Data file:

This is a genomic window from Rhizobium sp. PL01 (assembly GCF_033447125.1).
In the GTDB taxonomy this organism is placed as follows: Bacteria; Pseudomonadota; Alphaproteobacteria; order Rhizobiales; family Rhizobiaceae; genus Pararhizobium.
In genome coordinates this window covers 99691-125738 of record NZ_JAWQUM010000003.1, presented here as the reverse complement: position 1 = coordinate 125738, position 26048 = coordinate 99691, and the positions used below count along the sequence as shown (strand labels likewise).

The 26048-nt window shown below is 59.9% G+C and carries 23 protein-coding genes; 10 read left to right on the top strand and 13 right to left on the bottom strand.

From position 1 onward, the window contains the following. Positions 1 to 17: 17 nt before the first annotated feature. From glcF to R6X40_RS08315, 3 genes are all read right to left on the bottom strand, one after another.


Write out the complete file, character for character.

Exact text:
This is a genomic window from Rhizobium sp. PL01 (assembly GCF_033447125.1).
In the GTDB taxonomy this organism is placed as follows: Bacteria; Pseudomonadota; Alphaproteobacteria; order Rhizobiales; family Rhizobiaceae; genus Pararhizobium.
In genome coordinates this window covers 99691-125738 of record NZ_JAWQUM010000003.1, presented here as the reverse complement: position 1 = coordinate 125738, position 26048 = coordinate 99691, and the positions used below count along the sequence as shown (strand labels likewise).

The 26048-nt window shown below is 59.9% G+C and carries 23 protein-coding genes; 10 read left to right on the top strand and 13 right to left on the bottom strand.

From position 1 onward, the window contains the following. Positions 1 to 17: 17 nt before the first annotated feature. From glcF to R6X40_RS08315, 3 genes are all read right to left on the bottom strand, one after another.